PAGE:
I would imagine that this statistic has changed after 12 years, and hopefully improved, but still, five years is still worth a pat on the back, or a special family meal, a barbecue, or sponsoring a qiddush in your beth kenesseth (synagogue).
Why wait five years? How about every year? I was turned onto this idea by a family in Beth El, by the way, who marks the occasion annually. I have no doubt you have already heard of this idea, and quite possibly apply it yourselves.
So, while attitude is important, don't forget the importance of building a sense of community. Find a shi'ur you enjoy, join a club related to your favorite sport or hobby, whether it be mountain biking, surfing, knitting, or chess. Join a club with native Hebrew speakers in it, too, and you'll be on your way to learning new vocabulary, you have the motivation to learn.
I wish it were as easy as it sounds. It's not. At least, it wasn't for me [and still isn't].
Persevere, and remember, Israel is the Homeland of the Jewish People. You belong here!
I mistakenly left Jameel off of my favorite blogs list. I felt bad afterwards, especially when I heard that Jameel was hurt that I stopped stocking him. Last Thursday, I started stocking him again, but felt that wasn't good enough.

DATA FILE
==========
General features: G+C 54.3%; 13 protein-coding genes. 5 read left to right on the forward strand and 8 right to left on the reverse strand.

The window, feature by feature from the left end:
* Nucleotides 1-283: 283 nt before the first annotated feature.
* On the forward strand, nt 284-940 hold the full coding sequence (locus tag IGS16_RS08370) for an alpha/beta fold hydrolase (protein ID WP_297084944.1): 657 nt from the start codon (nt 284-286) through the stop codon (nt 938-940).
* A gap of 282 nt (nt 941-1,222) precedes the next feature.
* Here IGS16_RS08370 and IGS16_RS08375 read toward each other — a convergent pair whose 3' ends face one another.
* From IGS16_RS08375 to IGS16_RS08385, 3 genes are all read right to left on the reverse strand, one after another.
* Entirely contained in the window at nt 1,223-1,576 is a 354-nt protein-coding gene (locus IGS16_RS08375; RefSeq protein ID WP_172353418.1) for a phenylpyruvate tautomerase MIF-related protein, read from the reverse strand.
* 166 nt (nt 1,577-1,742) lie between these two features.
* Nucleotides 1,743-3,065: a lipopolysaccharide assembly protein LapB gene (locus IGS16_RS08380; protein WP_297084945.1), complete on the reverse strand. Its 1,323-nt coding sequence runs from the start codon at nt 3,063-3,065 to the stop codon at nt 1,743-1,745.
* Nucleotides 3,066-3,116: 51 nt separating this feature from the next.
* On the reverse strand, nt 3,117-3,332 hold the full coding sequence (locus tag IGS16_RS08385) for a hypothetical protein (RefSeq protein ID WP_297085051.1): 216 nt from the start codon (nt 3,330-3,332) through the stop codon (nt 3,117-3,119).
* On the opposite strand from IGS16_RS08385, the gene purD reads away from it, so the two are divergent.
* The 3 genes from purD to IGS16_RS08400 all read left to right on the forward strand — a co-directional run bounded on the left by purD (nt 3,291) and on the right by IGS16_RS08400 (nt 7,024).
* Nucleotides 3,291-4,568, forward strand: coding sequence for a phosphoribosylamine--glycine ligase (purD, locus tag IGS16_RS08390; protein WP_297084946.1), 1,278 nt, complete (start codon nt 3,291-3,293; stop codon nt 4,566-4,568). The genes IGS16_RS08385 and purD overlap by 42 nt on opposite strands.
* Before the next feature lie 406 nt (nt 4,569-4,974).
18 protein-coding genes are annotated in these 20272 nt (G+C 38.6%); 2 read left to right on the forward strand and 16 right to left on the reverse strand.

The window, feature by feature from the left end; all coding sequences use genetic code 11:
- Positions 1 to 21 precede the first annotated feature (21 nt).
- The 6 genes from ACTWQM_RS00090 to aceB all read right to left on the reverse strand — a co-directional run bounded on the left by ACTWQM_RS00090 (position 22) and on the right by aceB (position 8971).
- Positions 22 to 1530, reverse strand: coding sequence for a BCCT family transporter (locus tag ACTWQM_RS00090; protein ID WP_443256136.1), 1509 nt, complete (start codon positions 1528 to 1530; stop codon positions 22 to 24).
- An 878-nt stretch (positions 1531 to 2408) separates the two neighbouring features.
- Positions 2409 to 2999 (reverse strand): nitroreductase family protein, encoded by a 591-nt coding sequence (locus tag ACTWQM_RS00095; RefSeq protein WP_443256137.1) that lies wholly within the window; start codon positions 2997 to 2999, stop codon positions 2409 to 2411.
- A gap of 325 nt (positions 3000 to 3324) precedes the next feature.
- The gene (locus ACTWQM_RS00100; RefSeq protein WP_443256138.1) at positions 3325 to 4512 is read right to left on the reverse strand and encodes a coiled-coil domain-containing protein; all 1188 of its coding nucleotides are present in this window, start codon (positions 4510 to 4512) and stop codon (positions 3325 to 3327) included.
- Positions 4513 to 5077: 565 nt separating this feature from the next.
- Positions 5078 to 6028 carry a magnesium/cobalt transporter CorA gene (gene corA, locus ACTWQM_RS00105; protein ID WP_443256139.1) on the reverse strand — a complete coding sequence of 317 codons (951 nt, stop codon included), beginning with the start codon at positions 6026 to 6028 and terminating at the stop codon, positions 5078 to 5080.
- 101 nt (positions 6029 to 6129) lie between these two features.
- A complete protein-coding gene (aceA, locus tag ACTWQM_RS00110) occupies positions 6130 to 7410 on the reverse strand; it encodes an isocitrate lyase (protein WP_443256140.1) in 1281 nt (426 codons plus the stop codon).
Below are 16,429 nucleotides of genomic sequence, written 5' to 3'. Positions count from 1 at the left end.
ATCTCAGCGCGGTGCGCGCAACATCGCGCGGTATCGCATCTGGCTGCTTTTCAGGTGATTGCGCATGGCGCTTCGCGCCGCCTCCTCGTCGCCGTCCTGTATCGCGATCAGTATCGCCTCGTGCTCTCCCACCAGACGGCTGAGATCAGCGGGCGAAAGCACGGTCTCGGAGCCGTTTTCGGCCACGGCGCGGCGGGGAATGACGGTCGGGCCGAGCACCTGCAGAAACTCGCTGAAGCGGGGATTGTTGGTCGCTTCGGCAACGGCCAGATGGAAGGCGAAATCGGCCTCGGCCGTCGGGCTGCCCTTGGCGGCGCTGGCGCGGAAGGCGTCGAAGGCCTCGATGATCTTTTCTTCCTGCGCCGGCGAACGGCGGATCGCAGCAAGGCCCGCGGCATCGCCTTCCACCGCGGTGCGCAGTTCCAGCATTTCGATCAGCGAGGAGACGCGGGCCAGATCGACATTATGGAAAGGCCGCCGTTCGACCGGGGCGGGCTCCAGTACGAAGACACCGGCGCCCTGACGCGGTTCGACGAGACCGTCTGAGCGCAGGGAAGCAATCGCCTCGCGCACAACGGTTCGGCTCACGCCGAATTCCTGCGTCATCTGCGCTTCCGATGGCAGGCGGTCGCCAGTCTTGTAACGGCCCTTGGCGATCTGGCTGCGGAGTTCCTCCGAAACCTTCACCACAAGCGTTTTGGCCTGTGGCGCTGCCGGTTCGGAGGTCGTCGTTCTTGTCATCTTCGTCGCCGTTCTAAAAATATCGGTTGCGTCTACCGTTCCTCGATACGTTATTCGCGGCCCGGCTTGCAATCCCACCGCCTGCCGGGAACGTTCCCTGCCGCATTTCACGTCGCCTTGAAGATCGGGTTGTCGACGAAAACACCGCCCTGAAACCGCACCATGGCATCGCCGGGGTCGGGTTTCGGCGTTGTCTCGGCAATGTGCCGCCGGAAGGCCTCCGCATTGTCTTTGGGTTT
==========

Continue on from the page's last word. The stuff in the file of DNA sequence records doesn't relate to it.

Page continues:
Jameel, I hope this post [and the measly four or five hits it will generate you] makes up for my meta-blogging faux pas, and blogger networking suicide.
(Jameel wields enormous power in the JBlogosphere. I do not recommend crossing him, nor doing anything else to risk getting on his bad side.)
Shabbath afternoon around 12:45 PM, members of the Kitath Konnenuth (First Response Team) were called to the entrance of K'far Tapu'ah, where a possible infiltration was in progress.
An Arab approached the goat pen situated near the main entrance of the yishuv (town), and attempted to steal the flock.
The thief evaded capture by hiding himself. The flock was recovered.
It is unclear how this Yishma'eli thought that he could get away with such a thing in broad daylight, and so close to IDF soldiers on guard duty.